Does an employer have to wait until an external investigation has been concluded?
28 March 2019
We have been involved in a number of cases recently where there are disciplinary allegations against an employee which are also the subject of a police or other external or regulatory investigation. Sometimes employers believe that they have to wait until the outcome of the external process before they take any internal action – and in fact, the police often ask employers to hold off carrying out any internal investigation to avoid compromising their processes. What does employment law say about where this leaves employers – and how long do they have to wait?
The recent case of North West Anglia NHS Foundation Trust v Gregg dealt with this point (along with some other issues, which we won’t cover here) and is useful guidance for employers who find themselves in this situation.
Dr Gregg was a consultant in anaesthetics for the Trust. Following the death of two patients (Patient A and Patient B), he was suspended while an investigation was undertaken. An investigation report was prepared into the death of Patient A, and he was suspended on full pay.
A few weeks later, the police informed the Trust that they were investigating Dr Gregg for unlawful killing of Patient A. Dr Gregg attended a police interview and gave a statement. They then said they would also want to investigate the death of Patient B, and again Dr Gregg was interviewed and gave a statement.
The police told the Trust that they had no objection to an internal investigation being undertaken. However, Dr Gregg and his legal advisers said that this would be a problem, and asked for the internal investigation into Patient B’s death to be put on hold. Dr Gregg did not attend the investigatory meeting, saying that he had received legal advice not to participate until the CPS had made their decision regarding potential prosecution.
Dr Gregg argued that the Trust’s decision not to put the process on hold was a breach of contract, in that it was contrary to the implied duty of trust and confidence between employer and employee.
The matter was dealt with at the High Court where the judge found that there had been a breach of contract. The Trust appealed to the Court of Appeal.
The Court of Appeal analysed the relevant case law in this area, and summarised it as follows:
a) An employer considering dismissing an employee does not usually need to wait for the conclusion of any criminal proceedings before doing so
b) An employer does not usually need to wait for the conclusion of criminal proceedings before commencing/continuing internal disciplinary proceedings, although such a decision is clearly open to the employer
c) The court will usually only intervene if the employee can show that the continuation of the disciplinary proceedings will give rise to a real danger (and not merely a notional danger) that there would be a miscarriage of justice in the criminal proceedings if the court did not intervene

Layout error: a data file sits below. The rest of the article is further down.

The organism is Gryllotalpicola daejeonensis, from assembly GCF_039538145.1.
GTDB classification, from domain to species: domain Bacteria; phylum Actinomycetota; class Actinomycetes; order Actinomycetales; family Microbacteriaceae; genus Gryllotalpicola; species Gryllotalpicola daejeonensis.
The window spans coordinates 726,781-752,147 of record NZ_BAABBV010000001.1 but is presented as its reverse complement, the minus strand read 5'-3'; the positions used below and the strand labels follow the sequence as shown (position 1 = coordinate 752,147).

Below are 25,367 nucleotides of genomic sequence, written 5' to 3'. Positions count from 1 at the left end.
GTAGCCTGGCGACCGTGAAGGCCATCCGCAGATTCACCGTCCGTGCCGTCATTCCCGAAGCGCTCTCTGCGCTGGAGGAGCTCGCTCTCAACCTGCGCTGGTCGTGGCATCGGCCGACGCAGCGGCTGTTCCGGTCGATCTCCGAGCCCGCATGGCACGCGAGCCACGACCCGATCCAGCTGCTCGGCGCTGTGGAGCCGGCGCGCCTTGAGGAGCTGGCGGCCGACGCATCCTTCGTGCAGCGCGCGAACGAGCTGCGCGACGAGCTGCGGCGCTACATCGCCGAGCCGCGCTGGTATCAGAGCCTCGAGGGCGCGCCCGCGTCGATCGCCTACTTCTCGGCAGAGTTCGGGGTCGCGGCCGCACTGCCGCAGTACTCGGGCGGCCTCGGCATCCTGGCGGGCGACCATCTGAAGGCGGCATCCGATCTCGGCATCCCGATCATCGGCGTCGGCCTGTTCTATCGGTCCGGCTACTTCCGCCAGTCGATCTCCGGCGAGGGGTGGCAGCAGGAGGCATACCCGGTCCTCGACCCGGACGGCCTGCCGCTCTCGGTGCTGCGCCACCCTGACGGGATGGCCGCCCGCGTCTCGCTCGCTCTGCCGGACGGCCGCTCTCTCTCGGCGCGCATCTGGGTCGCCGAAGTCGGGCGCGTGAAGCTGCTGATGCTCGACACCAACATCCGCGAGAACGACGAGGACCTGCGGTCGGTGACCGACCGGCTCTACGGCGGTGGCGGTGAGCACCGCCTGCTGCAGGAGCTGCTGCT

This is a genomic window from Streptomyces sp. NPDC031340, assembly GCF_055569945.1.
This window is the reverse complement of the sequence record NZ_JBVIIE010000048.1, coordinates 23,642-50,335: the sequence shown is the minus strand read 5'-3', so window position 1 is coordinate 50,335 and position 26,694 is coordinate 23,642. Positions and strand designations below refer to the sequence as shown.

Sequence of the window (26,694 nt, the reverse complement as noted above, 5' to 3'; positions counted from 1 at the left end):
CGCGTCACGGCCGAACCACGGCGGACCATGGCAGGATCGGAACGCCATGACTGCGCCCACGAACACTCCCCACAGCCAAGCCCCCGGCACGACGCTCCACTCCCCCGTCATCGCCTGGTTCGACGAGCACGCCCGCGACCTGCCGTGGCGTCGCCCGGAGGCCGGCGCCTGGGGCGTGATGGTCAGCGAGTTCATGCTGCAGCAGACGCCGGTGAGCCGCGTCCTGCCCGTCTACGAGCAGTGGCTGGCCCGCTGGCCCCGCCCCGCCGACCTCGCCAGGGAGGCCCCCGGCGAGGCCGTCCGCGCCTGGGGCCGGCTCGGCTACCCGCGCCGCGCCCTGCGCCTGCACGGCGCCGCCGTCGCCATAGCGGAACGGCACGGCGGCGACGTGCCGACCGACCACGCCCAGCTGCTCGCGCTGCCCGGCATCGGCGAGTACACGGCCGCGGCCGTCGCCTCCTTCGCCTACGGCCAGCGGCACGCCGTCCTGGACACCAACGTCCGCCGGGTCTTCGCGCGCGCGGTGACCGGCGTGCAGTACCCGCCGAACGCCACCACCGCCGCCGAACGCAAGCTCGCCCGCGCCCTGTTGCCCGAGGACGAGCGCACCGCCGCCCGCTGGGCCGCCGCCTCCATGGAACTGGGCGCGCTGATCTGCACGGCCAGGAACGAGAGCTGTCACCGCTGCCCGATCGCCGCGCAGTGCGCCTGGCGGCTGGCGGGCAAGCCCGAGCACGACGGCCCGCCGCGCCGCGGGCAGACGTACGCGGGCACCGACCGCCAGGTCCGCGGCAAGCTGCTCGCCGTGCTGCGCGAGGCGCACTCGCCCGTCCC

There are a lot of ‘usuallys’ in there, which shows that there are no absolutes. Taking the circumstances of the case into account, the Court of Appeal concluded that there had not been a breach of the implied duty of trust and confidence. In this case, there was no evidence at all that going ahead with the internal investigation would have any effect on the criminal investigation, let alone give rise to a real danger of a miscarriage of justice.
The fact that Dr Gregg had received legal advice not to take part was a factor to be considered, but could not be the final answer, otherwise legal advisers might always advise their client not to participate so as to delay the outcome.
Finally, the Court of Appeal concluded that:
“the final point to make is to highlight the obvious fact that the focus of the internal disciplinary process is very different to the focus of the criminal proceedings. The latter is concerned with guilt beyond reasonable doubt; moreover, in a case of this sort, where the charge would be manslaughter by gross negligence, the evidential threshold is necessarily of the highest. In the disciplinary process, the question is whether the Trust has a genuine belief on reasonable grounds that Dr Gregg conducted himself in the manner alleged.”
The case will therefore be a useful to employers in order to demonstrate that they can continue with their internal investigation if the relevant tests are met, as well as being a reminder that an employer’s process does not need to work on the ‘beyond reasonable doubt’ standard which is applied in the criminal courts. These kinds of situations are always tricky so it is always best to take advice.
If you are dealing with disciplinary issues which overlap with an external investigation, we have experience of dealing with these tricky issues, so do get in touch if we can help. Please call us on 01243 836840 for a no obligation chat, or email us at firstname.lastname@example.org.